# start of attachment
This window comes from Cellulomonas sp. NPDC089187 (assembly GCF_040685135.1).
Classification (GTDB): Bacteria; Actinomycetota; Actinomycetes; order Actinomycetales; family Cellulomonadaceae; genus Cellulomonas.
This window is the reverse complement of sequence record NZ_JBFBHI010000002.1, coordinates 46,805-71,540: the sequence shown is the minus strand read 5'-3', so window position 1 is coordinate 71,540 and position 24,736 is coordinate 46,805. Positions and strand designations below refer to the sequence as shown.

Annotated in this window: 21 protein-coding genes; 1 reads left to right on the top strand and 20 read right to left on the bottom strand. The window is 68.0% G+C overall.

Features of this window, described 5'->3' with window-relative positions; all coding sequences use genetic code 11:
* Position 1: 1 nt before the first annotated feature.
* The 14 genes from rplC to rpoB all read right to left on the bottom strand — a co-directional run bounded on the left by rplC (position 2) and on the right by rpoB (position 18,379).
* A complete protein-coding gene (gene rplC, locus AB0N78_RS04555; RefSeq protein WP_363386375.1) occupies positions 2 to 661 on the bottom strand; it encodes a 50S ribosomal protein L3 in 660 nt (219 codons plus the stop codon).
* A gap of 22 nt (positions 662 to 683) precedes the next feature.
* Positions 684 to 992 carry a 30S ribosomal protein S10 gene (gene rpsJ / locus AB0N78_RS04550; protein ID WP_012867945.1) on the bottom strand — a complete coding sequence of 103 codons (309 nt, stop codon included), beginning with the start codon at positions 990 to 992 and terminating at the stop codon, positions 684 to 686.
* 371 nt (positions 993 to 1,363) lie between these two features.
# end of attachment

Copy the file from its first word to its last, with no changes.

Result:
This window comes from Cellulomonas sp. NPDC089187 (assembly GCF_040685135.1).
Classification (GTDB): Bacteria; Actinomycetota; Actinomycetes; order Actinomycetales; family Cellulomonadaceae; genus Cellulomonas.
This window is the reverse complement of sequence record NZ_JBFBHI010000002.1, coordinates 46,805-71,540: the sequence shown is the minus strand read 5'-3', so window position 1 is coordinate 71,540 and position 24,736 is coordinate 46,805. Positions and strand designations below refer to the sequence as shown.

Annotated in this window: 21 protein-coding genes; 1 reads left to right on the top strand and 20 read right to left on the bottom strand. The window is 68.0% G+C overall.

Features of this window, described 5'->3' with window-relative positions; all coding sequences use genetic code 11:
* Position 1: 1 nt before the first annotated feature.
* The 14 genes from rplC to rpoB all read right to left on the bottom strand — a co-directional run bounded on the left by rplC (position 2) and on the right by rpoB (position 18,379).
* A complete protein-coding gene (gene rplC, locus AB0N78_RS04555; RefSeq protein WP_363386375.1) occupies positions 2 to 661 on the bottom strand; it encodes a 50S ribosomal protein L3 in 660 nt (219 codons plus the stop codon).
* A gap of 22 nt (positions 662 to 683) precedes the next feature.
* Positions 684 to 992 carry a 30S ribosomal protein S10 gene (gene rpsJ / locus AB0N78_RS04550; protein ID WP_012867945.1) on the bottom strand — a complete coding sequence of 103 codons (309 nt, stop codon included), beginning with the start codon at positions 990 to 992 and terminating at the stop codon, positions 684 to 686.
* 371 nt (positions 993 to 1,363) lie between these two features.